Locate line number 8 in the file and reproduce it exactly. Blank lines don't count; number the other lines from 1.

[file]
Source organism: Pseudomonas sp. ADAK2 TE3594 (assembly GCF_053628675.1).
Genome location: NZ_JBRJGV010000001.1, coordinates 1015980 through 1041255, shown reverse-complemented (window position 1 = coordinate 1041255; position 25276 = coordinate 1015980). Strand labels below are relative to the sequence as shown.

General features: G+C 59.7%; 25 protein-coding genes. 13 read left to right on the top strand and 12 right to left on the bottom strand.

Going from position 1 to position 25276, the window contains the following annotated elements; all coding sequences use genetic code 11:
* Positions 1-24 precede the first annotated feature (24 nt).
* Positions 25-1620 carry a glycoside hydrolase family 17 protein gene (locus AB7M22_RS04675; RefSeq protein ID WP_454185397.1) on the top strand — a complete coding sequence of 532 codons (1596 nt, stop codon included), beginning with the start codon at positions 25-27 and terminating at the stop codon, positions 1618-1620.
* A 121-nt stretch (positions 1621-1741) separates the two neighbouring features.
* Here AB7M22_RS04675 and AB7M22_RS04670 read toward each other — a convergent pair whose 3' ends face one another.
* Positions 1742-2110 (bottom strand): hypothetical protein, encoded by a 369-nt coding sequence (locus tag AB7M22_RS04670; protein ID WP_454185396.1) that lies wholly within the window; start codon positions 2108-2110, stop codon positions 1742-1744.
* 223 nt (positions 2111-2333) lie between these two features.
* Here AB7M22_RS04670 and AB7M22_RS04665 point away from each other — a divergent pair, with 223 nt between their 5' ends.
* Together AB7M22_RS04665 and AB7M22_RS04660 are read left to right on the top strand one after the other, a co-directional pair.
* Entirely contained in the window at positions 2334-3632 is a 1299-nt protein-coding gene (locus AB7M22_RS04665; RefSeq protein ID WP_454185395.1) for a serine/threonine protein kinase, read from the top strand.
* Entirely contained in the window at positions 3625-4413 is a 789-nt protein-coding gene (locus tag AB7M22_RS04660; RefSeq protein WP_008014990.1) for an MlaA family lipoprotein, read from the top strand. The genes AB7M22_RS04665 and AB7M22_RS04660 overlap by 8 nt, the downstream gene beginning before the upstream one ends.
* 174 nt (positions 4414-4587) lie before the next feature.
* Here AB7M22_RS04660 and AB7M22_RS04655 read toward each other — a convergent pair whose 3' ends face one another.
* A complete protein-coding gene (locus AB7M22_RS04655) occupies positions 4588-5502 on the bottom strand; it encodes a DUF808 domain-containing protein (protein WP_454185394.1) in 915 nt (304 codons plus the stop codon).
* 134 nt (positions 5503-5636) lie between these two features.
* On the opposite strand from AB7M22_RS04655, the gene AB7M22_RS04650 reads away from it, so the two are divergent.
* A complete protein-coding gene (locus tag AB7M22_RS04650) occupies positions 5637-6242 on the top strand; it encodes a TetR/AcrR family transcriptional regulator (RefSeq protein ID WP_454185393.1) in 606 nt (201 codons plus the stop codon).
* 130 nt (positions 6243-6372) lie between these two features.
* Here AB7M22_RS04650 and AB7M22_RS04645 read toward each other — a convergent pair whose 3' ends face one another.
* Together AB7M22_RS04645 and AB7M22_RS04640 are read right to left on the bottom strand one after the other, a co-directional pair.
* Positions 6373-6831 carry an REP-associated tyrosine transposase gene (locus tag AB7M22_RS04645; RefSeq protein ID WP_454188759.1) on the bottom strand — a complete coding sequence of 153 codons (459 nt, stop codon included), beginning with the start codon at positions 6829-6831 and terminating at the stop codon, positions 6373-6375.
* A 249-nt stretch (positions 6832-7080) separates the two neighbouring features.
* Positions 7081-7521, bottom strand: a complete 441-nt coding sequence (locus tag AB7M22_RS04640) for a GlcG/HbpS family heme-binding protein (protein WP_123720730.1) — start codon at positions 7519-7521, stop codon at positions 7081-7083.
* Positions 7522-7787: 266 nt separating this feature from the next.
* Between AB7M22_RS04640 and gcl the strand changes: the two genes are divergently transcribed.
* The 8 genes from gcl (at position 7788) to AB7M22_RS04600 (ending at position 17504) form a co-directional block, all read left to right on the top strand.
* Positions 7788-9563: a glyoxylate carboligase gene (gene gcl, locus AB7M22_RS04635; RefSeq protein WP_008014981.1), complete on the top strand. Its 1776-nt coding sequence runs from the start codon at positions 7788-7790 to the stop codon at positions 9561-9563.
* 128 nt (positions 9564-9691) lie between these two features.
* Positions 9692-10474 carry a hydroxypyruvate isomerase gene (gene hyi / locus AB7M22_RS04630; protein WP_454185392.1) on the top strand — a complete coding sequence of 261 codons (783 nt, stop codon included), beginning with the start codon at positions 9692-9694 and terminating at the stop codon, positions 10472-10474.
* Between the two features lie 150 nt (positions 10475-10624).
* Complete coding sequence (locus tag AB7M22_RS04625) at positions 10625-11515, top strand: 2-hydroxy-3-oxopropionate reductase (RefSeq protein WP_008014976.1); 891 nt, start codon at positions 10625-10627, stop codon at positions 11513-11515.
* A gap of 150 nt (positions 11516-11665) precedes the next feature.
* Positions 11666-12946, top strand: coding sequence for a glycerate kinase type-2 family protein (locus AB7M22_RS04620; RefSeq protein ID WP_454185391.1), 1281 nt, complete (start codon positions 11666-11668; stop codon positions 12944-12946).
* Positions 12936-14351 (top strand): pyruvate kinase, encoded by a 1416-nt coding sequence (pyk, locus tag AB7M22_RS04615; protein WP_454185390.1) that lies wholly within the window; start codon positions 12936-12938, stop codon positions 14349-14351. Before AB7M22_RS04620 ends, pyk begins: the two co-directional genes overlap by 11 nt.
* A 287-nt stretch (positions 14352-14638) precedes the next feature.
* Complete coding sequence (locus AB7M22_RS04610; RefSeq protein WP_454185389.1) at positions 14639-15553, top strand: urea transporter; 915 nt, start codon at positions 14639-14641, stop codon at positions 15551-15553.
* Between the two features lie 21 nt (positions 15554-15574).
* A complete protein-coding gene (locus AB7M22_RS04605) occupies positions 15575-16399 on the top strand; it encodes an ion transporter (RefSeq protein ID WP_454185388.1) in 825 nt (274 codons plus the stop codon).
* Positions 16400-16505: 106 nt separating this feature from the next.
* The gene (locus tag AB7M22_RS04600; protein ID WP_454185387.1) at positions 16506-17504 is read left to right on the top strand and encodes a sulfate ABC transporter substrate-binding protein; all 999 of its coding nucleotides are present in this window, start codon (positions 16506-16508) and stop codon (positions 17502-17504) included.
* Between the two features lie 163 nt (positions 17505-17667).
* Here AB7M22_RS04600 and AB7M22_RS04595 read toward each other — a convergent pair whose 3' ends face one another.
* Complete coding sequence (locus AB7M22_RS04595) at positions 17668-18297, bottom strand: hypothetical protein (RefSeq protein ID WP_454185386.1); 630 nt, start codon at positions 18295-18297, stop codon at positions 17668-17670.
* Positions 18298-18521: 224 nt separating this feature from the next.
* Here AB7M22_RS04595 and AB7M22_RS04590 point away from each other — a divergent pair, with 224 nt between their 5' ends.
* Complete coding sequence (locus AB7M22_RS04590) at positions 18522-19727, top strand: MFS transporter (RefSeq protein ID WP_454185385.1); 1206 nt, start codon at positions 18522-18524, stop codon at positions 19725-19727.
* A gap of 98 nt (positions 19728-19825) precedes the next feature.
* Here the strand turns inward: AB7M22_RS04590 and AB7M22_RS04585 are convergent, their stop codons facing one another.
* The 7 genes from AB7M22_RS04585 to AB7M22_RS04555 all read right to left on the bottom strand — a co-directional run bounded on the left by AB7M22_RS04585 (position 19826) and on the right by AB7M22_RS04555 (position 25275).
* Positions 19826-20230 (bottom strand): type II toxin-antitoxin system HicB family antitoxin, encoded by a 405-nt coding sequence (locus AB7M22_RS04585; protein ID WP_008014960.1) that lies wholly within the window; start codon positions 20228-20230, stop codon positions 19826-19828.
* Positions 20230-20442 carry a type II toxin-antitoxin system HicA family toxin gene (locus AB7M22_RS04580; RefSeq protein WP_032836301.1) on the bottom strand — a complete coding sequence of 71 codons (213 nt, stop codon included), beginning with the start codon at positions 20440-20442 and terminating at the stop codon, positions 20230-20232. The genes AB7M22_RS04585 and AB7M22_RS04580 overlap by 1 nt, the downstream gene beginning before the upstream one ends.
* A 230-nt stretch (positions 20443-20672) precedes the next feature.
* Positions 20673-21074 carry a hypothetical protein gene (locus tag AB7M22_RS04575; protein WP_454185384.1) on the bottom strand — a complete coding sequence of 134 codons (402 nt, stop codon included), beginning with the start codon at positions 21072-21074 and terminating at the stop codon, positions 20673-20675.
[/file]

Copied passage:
* Here AB7M22_RS04675 and AB7M22_RS04670 read toward each other — a convergent pair whose 3' ends face one another.